Route published by Pedro Pablo Uriarte ”24 circular walking routes around Gorliz”
DETAILS OF THE ROUTE:
Duration: 1 hour 30 min.
Distance: 7.5 km
Cumulative elevation gain: 305 m
This is another alternative to those already mentioned for climbing Ermua. It is a short but very attractive and sometimes quite demanding climb.
As usual, we leave Plaza de Ibarreta and go through Plaza de San Pedro to Itsas Bide Kalea, the town’s main street. Take Calle Eloisa Artaza and go straight past the exhibition hall, arriving at Calle Ondargane Bidea. Turn right and walk until you come to the roundabout in front of the football pitch and the sports centre facilities. (8 min.). Right next to it, after passing the Bizkaibus bus shelter, there is a red asphalted road that runs alongside the sports centre, flanked by numerous walnut trees on our right, which will take you to the neighbourhood of Urezarantza.
This short, gently ascending path passes in front of a municipal warehouse with a magnificent mural by Paul Ygartua, a famous English painter and muralist who visits and exhibits his work every summer in the town of his ancestors’ birth.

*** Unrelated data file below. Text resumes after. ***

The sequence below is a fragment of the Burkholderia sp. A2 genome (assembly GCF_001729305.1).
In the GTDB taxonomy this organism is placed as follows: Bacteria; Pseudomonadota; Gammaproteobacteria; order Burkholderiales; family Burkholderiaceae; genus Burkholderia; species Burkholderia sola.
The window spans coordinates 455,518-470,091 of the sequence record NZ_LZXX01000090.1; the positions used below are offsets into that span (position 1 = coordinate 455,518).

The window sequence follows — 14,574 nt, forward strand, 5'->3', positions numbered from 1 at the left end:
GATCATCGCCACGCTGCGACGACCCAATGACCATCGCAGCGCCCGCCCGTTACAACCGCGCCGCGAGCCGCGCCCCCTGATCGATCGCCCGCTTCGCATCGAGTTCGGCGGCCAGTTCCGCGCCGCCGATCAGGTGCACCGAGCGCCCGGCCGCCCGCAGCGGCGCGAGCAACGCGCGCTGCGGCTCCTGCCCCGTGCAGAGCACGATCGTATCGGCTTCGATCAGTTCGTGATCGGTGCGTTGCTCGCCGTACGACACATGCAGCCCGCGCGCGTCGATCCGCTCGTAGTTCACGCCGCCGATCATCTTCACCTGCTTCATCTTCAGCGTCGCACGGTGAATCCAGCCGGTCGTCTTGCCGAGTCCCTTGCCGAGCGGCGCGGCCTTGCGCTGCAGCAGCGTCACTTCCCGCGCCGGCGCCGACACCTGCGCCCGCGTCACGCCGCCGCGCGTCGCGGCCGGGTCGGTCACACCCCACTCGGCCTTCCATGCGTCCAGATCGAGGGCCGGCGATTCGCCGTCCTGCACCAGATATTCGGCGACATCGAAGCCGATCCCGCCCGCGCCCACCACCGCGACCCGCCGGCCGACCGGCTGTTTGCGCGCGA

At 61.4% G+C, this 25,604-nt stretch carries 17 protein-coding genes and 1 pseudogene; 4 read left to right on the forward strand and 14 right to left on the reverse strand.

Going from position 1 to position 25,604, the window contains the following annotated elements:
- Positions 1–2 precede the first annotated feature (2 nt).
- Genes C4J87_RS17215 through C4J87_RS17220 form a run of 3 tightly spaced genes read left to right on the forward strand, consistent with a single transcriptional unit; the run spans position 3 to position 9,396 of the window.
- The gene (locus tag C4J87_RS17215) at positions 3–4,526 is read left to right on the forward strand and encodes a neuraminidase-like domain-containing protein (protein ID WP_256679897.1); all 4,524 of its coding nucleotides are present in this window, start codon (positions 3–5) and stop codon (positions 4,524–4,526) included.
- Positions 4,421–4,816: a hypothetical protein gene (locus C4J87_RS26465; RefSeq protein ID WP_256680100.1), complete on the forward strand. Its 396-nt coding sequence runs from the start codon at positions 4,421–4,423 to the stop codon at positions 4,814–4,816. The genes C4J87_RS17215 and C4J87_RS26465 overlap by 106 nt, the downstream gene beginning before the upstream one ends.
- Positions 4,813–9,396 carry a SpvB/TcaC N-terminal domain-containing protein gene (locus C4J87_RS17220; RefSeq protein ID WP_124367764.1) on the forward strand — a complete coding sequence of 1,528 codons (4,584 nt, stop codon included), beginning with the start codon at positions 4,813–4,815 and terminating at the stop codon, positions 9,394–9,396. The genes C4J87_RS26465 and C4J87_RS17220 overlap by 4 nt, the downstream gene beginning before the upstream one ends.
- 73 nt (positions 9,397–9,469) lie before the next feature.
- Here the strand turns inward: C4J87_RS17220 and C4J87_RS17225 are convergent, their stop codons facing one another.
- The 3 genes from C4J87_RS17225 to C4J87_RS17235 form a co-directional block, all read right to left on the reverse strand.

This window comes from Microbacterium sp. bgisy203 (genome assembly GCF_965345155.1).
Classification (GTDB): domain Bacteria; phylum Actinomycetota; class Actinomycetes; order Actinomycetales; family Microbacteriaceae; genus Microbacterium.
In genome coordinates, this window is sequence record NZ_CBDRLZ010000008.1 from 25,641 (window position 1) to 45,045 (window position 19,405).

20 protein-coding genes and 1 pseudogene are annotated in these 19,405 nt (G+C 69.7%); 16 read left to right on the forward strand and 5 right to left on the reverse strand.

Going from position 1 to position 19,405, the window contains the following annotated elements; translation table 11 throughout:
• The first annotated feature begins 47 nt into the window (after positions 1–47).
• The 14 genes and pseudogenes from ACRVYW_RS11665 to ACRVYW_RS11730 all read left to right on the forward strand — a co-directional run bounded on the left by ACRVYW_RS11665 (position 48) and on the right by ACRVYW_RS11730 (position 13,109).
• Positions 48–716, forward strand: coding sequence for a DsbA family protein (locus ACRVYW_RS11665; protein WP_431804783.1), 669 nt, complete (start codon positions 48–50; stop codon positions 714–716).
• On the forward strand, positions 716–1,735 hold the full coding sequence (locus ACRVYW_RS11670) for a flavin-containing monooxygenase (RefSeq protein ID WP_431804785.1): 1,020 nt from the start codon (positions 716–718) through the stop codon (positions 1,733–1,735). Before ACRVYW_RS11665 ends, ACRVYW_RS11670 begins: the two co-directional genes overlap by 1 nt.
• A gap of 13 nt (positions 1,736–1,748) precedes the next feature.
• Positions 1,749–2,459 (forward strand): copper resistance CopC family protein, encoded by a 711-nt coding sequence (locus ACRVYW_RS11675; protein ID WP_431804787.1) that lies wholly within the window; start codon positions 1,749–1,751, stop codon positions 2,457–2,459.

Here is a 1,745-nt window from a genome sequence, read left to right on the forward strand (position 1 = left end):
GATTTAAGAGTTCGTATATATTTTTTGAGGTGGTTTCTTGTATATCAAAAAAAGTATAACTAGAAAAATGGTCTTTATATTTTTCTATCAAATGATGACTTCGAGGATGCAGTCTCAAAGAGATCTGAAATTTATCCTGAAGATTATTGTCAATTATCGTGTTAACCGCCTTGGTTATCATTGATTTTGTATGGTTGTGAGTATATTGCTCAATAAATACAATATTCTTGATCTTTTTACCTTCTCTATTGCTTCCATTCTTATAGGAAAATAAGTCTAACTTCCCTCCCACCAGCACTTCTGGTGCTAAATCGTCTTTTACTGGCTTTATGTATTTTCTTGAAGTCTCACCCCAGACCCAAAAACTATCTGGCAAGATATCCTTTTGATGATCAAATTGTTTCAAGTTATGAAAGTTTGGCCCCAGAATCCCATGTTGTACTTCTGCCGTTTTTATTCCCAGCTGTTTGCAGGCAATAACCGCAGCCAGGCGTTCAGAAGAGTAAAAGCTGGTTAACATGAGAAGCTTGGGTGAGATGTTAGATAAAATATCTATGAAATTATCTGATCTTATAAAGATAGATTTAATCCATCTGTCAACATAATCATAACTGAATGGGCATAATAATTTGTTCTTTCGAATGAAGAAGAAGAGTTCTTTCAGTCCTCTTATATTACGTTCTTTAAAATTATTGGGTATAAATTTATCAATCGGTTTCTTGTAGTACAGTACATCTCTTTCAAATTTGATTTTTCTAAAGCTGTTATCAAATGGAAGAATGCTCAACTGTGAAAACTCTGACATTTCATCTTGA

A bit further on you will come to the back of the long established Kilimanjaro bar and chicken restaurant (15 min.). Access Calle Urezarantza Bidea via a short but steep street, which takes you to Artebiondo Estrata directly in front of it. Take this road and, immediately after passing a house, turn left, passing a beautiful farmhouse.
The road is quite steep. Shortly after you will see a sign indicating Txoznako Estrata, turn sharply right and after a steep slope you will come to wide open fields where the annual gastronomic “sukalki” meat stew competition takes place as part of the Urezarantza fiestas in mid-August. There is a small hut protected by a fence.
The road continues gently uphill and dips under the tall holm oaks until it reaches a white farmhouse surrounded by a neatly trimmed hedge. The road turns from asphalt to a concrete track that runs almost entirely under the holm oak forest.
Follow the concrete road for a few hundred metres and you will come to the junction with the Orabille-Fanos road, or rather Fanobidea, where the first part of Route 1 starts.
But on this route, you are going to take a more mountainous detour. Not long after the start of the concrete road, on your left, there is a wide path under the holm oaks that looks as if you are literally walking inside a tunnel (26 min.).
When this tunnel of vegetation comes to an end, the path becomes narrow and is lined with tall grass that leads to another, wider, perpendicular path.
Turn left. The track is flat and runs between trees to start with, but soon you will see a path to your right through the grass, which will take you to the lower part of the Fano pastures in a few minutes. On your left there is a large enclosure where there are normally Pottok ponies grazing.